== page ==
As head of legal for the LACan Region, she supports medical, marketing, and sales efforts so Novartis Oncology can maximize every opportunity to safely and legally bring cancer drugs as quickly as possible to the eleven countries and sub-regions under her watch.

Lazala proudly plays her role in helping Novartis Oncology meet its goal to improve the lives of cancer patients around the world. At the same time, it’s a responsibility fraught with challenges. “From a legal perspective, getting our oncology products on formulary and bringing them to Latin American countries and Canada can be difficult,” Lazala says. “Many of the countries I deal with are politically unstable, which explains why a lot of pharmaceutical companies have left these regions. We have not. We put patients first; we’re not going to abandon them.”

In her role in Novartis Oncology, Lazala helps oversee the Novartis Oncology legal team, located in the company’s East Hanover site. Taking a page out of her human resources clients’ playbook, in 2015, Lazala took the lead in doubling her team’s size—a move necessitated by Novartis Oncology’s acquisition of the GlaxoSmithKline (GSK) oncology drug portfolio.

Lazala is admittedly proud of building out the new legal team, since the additional staff helped Novartis Oncology bring the newly acquired GSK oncology drugs to more patients and societies. Although, Lazala adds, it was an arduous task. “We were a small, cohesive, and very collaborative legal team. It was important to bring the right people on board so we could protect that dynamic. And the way Novartis Legal works, every day is different. We needed lawyers who can switch their focus on a dime. We did it and we’re a phenomenal team,” she says with pride.


Moving from the global stage to a one-on-one scenario, Lazala also gives back through mentoring programs—some official, some on the fly.

“As I was coming up, I benefited a lot from others helping me. So now, if I can help clear a path for others, I’m happy to do it.”

One mentoring avenue is the New Jersey Law and Education Empowerment Program (NJ LEEP), which provides inner city high school students with mentorships and internships. Lazala has been involved with NJ LEEP for four years, serving on its board, working with students, and, along the way, earning the program’s Diversity in the Legal Profession award.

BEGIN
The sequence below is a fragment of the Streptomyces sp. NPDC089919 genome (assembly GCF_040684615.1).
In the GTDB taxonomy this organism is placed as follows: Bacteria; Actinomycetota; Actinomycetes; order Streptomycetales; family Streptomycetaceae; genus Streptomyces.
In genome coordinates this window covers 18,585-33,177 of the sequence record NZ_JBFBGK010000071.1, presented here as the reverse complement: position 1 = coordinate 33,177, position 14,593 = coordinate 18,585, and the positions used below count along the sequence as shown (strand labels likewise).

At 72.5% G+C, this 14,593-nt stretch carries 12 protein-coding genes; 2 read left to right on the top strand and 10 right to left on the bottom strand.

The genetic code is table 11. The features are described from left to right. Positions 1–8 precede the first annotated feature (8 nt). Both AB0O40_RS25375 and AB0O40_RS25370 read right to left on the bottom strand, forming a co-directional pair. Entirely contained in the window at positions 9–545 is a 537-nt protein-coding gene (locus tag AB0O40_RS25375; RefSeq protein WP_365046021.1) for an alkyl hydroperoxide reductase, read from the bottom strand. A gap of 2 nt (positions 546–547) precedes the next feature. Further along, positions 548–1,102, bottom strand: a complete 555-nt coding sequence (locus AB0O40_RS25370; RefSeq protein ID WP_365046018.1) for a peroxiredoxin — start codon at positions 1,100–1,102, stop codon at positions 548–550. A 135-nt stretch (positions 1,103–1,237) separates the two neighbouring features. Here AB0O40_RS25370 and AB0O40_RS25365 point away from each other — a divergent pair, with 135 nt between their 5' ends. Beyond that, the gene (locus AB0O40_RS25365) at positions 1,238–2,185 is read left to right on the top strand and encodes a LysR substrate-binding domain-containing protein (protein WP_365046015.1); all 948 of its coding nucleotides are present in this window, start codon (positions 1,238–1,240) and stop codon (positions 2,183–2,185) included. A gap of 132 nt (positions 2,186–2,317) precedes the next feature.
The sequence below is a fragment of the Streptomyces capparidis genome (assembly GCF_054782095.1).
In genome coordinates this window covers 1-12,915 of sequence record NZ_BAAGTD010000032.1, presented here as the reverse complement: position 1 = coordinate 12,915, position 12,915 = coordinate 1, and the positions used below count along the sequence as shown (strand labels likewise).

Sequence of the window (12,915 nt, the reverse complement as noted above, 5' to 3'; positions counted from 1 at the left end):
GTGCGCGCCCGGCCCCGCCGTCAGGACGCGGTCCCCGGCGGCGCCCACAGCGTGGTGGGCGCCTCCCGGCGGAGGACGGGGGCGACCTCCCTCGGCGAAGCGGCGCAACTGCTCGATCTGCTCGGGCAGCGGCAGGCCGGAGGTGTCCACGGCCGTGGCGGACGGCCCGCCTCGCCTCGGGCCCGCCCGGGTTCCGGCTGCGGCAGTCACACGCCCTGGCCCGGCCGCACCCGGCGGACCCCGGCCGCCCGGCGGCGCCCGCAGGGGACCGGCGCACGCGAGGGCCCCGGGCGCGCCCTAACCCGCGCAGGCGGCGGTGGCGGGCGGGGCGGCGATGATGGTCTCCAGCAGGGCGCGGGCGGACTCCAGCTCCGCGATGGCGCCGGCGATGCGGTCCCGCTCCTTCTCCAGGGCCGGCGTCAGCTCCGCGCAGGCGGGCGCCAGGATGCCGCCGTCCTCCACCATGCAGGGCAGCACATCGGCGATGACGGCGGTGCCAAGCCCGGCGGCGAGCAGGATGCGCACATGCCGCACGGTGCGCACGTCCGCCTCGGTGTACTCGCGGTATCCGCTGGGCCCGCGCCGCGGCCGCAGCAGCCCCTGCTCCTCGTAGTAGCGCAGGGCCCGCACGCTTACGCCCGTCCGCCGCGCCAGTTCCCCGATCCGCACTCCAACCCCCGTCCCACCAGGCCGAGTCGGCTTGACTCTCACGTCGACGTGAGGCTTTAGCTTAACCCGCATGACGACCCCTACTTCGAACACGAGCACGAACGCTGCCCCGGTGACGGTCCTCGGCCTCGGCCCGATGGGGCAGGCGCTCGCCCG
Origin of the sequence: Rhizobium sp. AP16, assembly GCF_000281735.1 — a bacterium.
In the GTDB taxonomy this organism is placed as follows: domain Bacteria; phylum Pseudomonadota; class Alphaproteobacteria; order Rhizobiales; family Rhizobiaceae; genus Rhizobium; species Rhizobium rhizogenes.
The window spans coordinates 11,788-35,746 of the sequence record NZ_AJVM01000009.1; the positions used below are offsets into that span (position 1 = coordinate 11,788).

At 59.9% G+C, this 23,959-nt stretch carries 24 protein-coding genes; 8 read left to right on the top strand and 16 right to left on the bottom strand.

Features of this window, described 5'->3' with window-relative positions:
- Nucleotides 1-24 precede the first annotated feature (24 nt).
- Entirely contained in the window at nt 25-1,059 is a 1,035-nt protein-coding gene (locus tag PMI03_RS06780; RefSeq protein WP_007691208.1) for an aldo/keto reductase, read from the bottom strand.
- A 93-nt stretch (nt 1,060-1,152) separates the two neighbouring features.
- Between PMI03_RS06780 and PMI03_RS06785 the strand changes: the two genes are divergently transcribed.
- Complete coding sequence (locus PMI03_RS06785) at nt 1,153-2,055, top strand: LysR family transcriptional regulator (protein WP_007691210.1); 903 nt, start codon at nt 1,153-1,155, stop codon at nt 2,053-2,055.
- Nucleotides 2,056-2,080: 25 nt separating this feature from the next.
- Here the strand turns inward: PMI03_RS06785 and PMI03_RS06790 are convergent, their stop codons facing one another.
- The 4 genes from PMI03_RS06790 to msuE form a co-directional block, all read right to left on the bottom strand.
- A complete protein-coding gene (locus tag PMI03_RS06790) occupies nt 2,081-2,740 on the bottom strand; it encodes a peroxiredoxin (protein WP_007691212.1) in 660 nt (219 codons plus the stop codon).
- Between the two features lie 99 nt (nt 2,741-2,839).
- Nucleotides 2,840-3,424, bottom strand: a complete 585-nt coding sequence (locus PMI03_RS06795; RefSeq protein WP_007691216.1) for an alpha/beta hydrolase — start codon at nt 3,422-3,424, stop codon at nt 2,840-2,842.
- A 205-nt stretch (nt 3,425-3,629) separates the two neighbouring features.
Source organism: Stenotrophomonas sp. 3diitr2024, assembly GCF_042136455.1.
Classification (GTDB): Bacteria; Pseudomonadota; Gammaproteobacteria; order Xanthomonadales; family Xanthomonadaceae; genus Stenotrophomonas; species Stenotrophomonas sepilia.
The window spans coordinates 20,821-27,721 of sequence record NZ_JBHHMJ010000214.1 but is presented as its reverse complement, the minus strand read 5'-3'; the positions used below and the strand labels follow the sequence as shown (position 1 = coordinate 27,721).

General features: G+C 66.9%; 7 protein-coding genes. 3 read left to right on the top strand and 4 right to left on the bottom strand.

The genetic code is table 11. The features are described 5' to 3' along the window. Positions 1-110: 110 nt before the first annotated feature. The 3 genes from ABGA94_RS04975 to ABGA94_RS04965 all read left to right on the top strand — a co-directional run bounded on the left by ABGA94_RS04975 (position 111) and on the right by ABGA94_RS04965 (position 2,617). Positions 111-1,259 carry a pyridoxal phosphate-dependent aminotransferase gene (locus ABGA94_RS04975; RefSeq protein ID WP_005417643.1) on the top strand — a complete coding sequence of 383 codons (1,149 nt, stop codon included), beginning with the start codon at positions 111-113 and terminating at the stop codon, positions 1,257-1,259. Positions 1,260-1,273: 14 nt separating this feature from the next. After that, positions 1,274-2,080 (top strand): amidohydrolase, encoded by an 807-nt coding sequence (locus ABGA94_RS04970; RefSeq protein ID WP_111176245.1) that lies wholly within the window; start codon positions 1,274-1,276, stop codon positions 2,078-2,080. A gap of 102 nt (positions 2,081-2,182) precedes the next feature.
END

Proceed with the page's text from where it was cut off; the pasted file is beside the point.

“As I was coming up, I benefited a lot from others helping me. So now, if I can help clear a path for others, I’m happy to do it.”

Virginia Lazala

“This is an amazing program,” Lazala says. “It’s based on a law curriculum. That means our students are debating complex legal issues, which helps them learn to think on their feet and articulate their position clearly and concisely. They’re often doing this in front of New Jersey Supreme Court justices. In this way, we help our students improve their academic skills, interpersonal skills, and ultimately gain entry into college—and to date, 100 percent of our students have gone on to college.”

Lazala also devotes considerable time to mentoring attorneys and others within the Novartis company. “One of the things I enjoy most is helping newer employees  learn to navigate our matrix. I’m a connector by nature, and I know a lot of people in the organization, so I almost always can point my mentees to the right person to help resolve an issue or answer a question,” she says.

Some of this mentoring is official, through Novartis programs that match employees with mentors. However, Lazala adds, “a lot of what I do is not official. I’ve been known to take young employees under my wing.”

And as Lazala watches each mentee take flight, she assures them that they can have it all—just not all at the same time. But eventually, if they work hard and keep dreaming, they’ll have a life that embraces those they love as much as the professional success they seek.